Fletcher’s Views of Mentors

“Our classrooms are filled with students desperate for adults who care about writing and books as much as they do” (10).

“Young writers are deeply vulnerable to teachers’ appraisals of their stories, poems, or essays. We must speak to our students with an honesty tempered by compassion: Our words will literally define the ways they perceive themselves as writers.” (19)

Common characteristics of all mentors:

1. A mentor has high standards.
a. “A mentor does not praise mediocre work. A mentor knows the sound and the feel of language skillfully used…. The mentor’s high standards inspire the young writer not to lower his or her own standards.” (13)

2. A mentor builds on strengths.
a. Like a good music teacher, the writing teacher endures the bad melodies and shaky rhythms, stays patient, and picks out moments when the writing works well. It might be but a sentence…. Even in a “bad” piece of writing, the mentor reaches into the chaos, names it, and makes the writer aware of this emerging skill with words” (14)
b. “A mentor builds on strengths, often seeing more in a student’s work than the student sees.” (15)

3. A mentor values originality and diversity.
a. “A true mentor will not try to penalize the student or clone a duplicate of himself. Rather, the mentor is forever alive to the possibility of something new and distinctly original.” (16)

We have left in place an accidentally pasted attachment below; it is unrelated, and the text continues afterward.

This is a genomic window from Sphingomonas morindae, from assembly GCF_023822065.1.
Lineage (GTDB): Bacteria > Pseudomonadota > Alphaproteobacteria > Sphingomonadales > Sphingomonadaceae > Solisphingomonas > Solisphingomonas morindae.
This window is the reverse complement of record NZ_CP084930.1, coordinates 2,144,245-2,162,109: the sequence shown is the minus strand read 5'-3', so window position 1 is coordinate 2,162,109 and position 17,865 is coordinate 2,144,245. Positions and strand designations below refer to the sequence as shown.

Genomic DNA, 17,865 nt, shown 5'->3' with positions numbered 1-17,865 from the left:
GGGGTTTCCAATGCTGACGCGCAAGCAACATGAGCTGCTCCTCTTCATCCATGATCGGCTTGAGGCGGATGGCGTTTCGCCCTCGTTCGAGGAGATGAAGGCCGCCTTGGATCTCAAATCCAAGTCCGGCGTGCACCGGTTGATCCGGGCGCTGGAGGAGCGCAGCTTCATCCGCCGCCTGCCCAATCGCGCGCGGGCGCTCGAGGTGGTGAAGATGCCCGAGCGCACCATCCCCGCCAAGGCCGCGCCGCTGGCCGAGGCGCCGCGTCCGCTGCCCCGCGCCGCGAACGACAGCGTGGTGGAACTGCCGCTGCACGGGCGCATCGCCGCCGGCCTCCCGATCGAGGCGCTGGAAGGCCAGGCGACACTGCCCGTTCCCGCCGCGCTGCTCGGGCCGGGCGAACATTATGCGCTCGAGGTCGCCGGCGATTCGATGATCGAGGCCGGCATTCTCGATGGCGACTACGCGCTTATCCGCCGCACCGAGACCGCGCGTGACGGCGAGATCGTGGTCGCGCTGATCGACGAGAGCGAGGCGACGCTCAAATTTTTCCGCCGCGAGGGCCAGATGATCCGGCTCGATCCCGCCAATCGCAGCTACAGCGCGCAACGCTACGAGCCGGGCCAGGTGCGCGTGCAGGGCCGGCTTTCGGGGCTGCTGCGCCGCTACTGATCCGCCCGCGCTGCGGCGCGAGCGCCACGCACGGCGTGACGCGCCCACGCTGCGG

b. “A mentor possesses an inner honesty, an ability to recognize that the novice’s different style of writing may camouflage a deeper truth: the novice writes better than the teacher. It requires courage and real humility to recognize this and step graciously out of the way.” (16)

4. A mentor encourages students to take risks.
a. “Any writer who labors under such a right/wrong schema will never allow herself the fluency and playfulness, the time and perseverance she will need over the long haul to become a skillful writer.” (17)
b. “The mentor will not penalize the student whose risks do not immediately produce a superbly written essay or report.” (17).

5. A mentor is passionate.
a. “Passion remains the most important quality the mentor has to offer.” (17)
b. “Through the relationship with a novice, the mentor gets to experience the thrill of the craft (as well as its pain) all over again. In this way the mentor’s passion never gets spent: it gets renewed again and again through the mentoring relationship.” (18)

6. A mentor looks at the big picture.
a. “All writers have off-days, get bored, get silly, get blocked, get derivative, get lazy, ‘borrow’ sentences. Take the long view.” (18)
b. “Even the most skilled young writers can absorb only a certain amount of this fire, a limited amount of direct instruction at any given time.” (18)
c. “We need to be patient: the fuse we light is a slow-burning one.” (18)
d. “More important, we need to be gentle.” (18)